Regression analysis showed that the highest R2 value obtained for the relationship between the PhNR-ON density and ON-RGCf density was given by a linear function (y = 3*10−5x + 0.0043, R2 = 0.99), as was the relationship between the PhNR-OFF density and OFF-RGCf density (y = 2*10−5x + 0.0011, R2 = 0.99; Fig. 3B). Both relationships were highly significant (PhNR-ON: T = 43.8, P value < 0.0001; PhNR-OFF: T = 49.5; P < 0.0001). The response per RGC (response in annulus/number of RGCf in annulus) of the PhNR-ON and PhNR-OFF both showed a significant increase with eccentricity and were best fit by a linear function (PhNR-ON: y = 0.21x + 3.74; R2 = 0.85; PhNR-OFF: y = 0.06x + 2.12, R2 = 0.49; Fig. 3C). 
Brief-Flash ERGs
The amplitude of the PhNR increased with stimulus area (Fig. 4A) and as observed in the long-duration ERG, the ratio of the PhNR amplitude to the b-wave amplitude reduced as stimulus area increased (Fig. 4B). PhNR time-to-peak decreased but not significantly with increasing stimulus area (F [1, 6] = 1.46, P = 0.28; Fig. 4B). The relationship between the amplitude of the PhNR and the stimulus area was best described by a power regression line (y = 0.55x0.49, R2 = 1.00) (Fig. 4C), as found for the long-duration stimulus. A similar relationship was found between the brief PhNR amplitude and the estimated number of RGCfs (y = 5*10−5x−7.75, R2 = 0.96, P < 0.0001). The waveforms of the normalized brief flash ERGs were similar for all stimulus sizes except for the full-field, which had a positive going component interrupting the descending limb of the b-wave (the i-wave, arrowed) (Figure 4B). 
Figure 4
 
(A) Group-averaged brief-flash ERGs (thick black lines) recorded from 12 participants (thin colored lines) in response to increasing stimulus size (bottom to top). Dotted lines show the 95% CI. (B) The same group-averaged ERGs for each stimulus size that have been normalized to their respective b-wave amplitudes. Arrow indicates the positive wavelet (i-wave) on the falling phase of the b-wave. The blue dashed line marks the group averaged time-to-peak of the PhNR (84.64 ms) of the 5° stimulus. (C) Relationship between mean amplitudes of the brief flash PhNR and stimulus area fitted by a power regression line (y = 0.55x0.49, R2 = 1.00). Cumulative counts of RGCf (blue dashes) and cones (orange dotted line) plotted from the data provided by Watson13 are shown for comparison. (D) Relationship between mean amplitudes of the brief PhNR and estimated number of RGCfs in increasing stimulus areas. Regression line is y = 1*10−7x1.40, R2 = 0.98. Error bars represent 95% CI.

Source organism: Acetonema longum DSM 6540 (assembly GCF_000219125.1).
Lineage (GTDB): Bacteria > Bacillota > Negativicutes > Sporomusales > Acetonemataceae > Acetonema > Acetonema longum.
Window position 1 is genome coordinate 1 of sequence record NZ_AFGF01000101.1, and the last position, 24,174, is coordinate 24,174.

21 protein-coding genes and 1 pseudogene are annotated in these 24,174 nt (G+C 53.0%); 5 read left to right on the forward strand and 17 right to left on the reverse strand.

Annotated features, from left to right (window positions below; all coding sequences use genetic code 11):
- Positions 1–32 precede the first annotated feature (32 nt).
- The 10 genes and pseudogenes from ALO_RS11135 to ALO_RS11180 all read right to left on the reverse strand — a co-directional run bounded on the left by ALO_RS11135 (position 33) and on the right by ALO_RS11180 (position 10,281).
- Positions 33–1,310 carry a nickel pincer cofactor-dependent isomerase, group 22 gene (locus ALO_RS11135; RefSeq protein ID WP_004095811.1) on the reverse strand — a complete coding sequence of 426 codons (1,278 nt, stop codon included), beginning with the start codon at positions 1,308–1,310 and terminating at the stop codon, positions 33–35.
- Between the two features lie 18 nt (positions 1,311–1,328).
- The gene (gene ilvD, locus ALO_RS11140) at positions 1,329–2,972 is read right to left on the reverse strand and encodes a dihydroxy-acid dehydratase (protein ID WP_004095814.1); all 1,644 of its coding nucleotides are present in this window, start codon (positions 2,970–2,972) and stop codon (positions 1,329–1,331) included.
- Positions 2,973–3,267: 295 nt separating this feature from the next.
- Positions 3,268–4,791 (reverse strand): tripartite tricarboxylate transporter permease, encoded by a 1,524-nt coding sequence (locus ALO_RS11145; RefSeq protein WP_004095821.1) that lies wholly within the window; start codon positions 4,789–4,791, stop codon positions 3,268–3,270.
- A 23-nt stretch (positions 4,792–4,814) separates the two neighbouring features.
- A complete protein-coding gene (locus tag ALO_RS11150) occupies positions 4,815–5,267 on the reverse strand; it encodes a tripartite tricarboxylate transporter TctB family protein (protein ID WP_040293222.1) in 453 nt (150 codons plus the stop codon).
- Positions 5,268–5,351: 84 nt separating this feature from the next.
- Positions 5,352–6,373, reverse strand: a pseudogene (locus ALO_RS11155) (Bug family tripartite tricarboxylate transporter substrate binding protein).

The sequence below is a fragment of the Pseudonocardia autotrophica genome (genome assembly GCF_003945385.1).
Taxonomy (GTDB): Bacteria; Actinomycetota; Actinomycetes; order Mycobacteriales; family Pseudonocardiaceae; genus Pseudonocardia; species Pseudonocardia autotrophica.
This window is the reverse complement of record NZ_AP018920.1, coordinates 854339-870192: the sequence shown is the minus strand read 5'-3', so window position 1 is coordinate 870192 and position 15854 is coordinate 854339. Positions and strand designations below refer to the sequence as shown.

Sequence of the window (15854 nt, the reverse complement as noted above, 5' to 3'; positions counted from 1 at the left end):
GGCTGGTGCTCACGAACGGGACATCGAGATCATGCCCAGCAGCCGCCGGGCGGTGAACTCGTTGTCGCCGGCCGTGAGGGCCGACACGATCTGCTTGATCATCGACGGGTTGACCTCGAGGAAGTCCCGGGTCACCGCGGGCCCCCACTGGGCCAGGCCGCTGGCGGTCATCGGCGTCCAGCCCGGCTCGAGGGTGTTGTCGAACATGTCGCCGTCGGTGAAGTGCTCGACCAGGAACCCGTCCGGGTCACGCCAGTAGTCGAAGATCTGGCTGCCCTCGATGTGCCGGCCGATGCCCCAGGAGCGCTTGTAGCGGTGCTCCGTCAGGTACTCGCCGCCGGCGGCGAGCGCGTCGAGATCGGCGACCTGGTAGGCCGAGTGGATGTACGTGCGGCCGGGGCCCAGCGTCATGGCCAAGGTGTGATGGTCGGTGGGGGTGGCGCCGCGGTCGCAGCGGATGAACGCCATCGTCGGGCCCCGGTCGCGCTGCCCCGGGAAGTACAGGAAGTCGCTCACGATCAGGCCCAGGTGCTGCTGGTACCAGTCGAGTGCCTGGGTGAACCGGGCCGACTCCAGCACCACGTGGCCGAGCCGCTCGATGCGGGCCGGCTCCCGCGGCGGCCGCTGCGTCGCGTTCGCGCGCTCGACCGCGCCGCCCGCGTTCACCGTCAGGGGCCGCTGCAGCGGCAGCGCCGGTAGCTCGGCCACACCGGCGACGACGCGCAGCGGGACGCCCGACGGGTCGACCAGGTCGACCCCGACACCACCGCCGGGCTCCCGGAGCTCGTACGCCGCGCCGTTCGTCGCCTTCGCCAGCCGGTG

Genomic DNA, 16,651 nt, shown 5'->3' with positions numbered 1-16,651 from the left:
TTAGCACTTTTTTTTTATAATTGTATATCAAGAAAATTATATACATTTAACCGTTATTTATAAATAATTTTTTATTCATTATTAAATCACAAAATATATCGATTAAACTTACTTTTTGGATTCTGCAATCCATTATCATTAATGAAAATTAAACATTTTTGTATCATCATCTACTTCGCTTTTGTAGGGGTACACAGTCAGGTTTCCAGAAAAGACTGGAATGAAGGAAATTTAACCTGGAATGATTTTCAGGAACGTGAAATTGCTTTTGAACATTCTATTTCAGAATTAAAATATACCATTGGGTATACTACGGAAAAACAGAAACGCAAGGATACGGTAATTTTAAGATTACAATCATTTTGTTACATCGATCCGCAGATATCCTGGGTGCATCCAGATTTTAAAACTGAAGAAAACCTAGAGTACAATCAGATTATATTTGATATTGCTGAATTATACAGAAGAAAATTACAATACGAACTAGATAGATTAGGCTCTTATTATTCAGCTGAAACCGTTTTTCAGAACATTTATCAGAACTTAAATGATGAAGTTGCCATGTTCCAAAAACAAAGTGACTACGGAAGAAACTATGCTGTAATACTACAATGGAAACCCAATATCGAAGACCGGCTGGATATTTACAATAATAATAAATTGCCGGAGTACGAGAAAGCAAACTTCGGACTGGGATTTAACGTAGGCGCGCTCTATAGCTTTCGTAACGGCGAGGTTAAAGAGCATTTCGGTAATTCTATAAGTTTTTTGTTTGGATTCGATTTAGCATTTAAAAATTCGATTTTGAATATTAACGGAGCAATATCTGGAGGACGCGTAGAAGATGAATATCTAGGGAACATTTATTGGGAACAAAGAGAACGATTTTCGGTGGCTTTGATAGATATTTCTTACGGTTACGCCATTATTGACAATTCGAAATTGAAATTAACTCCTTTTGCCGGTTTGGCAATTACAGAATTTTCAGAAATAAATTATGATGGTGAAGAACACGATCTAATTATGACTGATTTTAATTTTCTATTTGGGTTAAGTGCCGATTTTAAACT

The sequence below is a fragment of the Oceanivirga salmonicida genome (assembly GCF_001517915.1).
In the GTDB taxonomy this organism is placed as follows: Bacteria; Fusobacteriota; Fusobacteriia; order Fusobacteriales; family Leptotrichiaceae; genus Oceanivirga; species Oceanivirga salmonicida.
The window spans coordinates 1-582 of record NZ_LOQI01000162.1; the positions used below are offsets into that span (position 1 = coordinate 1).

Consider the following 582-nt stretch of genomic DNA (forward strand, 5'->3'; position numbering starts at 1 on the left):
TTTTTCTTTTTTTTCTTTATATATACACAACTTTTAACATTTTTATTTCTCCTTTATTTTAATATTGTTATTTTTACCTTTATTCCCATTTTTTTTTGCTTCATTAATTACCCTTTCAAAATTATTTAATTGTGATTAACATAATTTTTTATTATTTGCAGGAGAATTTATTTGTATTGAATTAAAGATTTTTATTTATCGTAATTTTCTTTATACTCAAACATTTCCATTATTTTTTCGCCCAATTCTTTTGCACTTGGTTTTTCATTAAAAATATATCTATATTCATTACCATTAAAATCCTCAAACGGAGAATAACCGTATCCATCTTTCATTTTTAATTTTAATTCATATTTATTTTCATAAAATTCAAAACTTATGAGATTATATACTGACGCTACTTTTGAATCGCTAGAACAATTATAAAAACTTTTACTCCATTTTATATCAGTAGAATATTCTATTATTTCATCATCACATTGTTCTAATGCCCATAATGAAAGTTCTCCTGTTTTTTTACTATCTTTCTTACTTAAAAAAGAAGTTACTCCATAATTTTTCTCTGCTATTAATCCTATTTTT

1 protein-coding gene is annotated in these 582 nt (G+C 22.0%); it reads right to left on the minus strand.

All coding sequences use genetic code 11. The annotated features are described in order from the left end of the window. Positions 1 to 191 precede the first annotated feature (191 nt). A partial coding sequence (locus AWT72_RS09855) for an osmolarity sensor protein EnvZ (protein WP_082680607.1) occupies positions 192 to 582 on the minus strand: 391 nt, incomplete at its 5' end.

Figure 4
 
(A) Group-averaged brief-flash ERGs (thick black lines) recorded from 12 participants (thin colored lines) in response to increasing stimulus size (bottom to top). Dotted lines show the 95% CI. (B) The same group-averaged ERGs for each stimulus size that have been normalized to their respective b-wave amplitudes. Arrow indicates the positive wavelet (i-wave) on the falling phase of the b-wave. The blue dashed line marks the group averaged time-to-peak of the PhNR (84.64 ms) of the 5° stimulus. (C) Relationship between mean amplitudes of the brief flash PhNR and stimulus area fitted by a power regression line (y = 0.55x0.49, R2 = 1.00). Cumulative counts of RGCf (blue dashes) and cones (orange dotted line) plotted from the data provided by Watson13 are shown for comparison. (D) Relationship between mean amplitudes of the brief PhNR and estimated number of RGCfs in increasing stimulus areas. Regression line is y = 1*10−7x1.40, R2 = 0.98. Error bars represent 95% CI.
The brief-flash PhNR density was maximal at the fovea and declined rapidly toward the periphery in a way similar to Watson's RGCf density data (Fig. 5A). As seen for the long-duration stimulus, the relationship between the PhNR density and the RGCf density was best described by a linear function (y = 2*10−5x + 0.0059, R2 = 1.00; Fig. 5B). Once again, the cone density profile showed poor overlap with the PhNR density profile (Fig. 5A). The calculated response per RGC increased with eccentricity as previously observed for the long-duration PhNRs (Fig. 5C). 
Figure 5
 
(A) Amplitude density of the brief flash PhNR plotted as a function of eccentricity. RGCf density (blue dashes) and cone density (orange dotted line) plotted from the data provided by Watson13 are shown for comparison. (B) Relationship between the brief PhNR density and RGCf density fitted by linear regression line (y = 2*10−5x + 0.0059, R2 = 1.00). (C) Estimated PhNR amplitude contributed by each RGC as a function of eccentricity. The equation of the regression line (dotted line) is given by y = 0.13x + 1.81, R2 = 0.98. Error bars represent 95% CI.
Figure 5
 
(A) Amplitude density of the brief flash PhNR plotted as a function of eccentricity. RGCf density (blue dashes) and cone density (orange dotted line) plotted from the data provided by Watson13 are shown for comparison. (B) Relationship between the brief PhNR density and RGCf density fitted by linear regression line (y = 2*10−5x + 0.0059, R2 = 1.00). (C) Estimated PhNR amplitude contributed by each RGC as a function of eccentricity. The equation of the regression line (dotted line) is given by y = 0.13x + 1.81, R2 = 0.98. Error bars represent 95% CI.
Discussion
Effect of Stimulus Size on PhNR Amplitude and ERG Waveform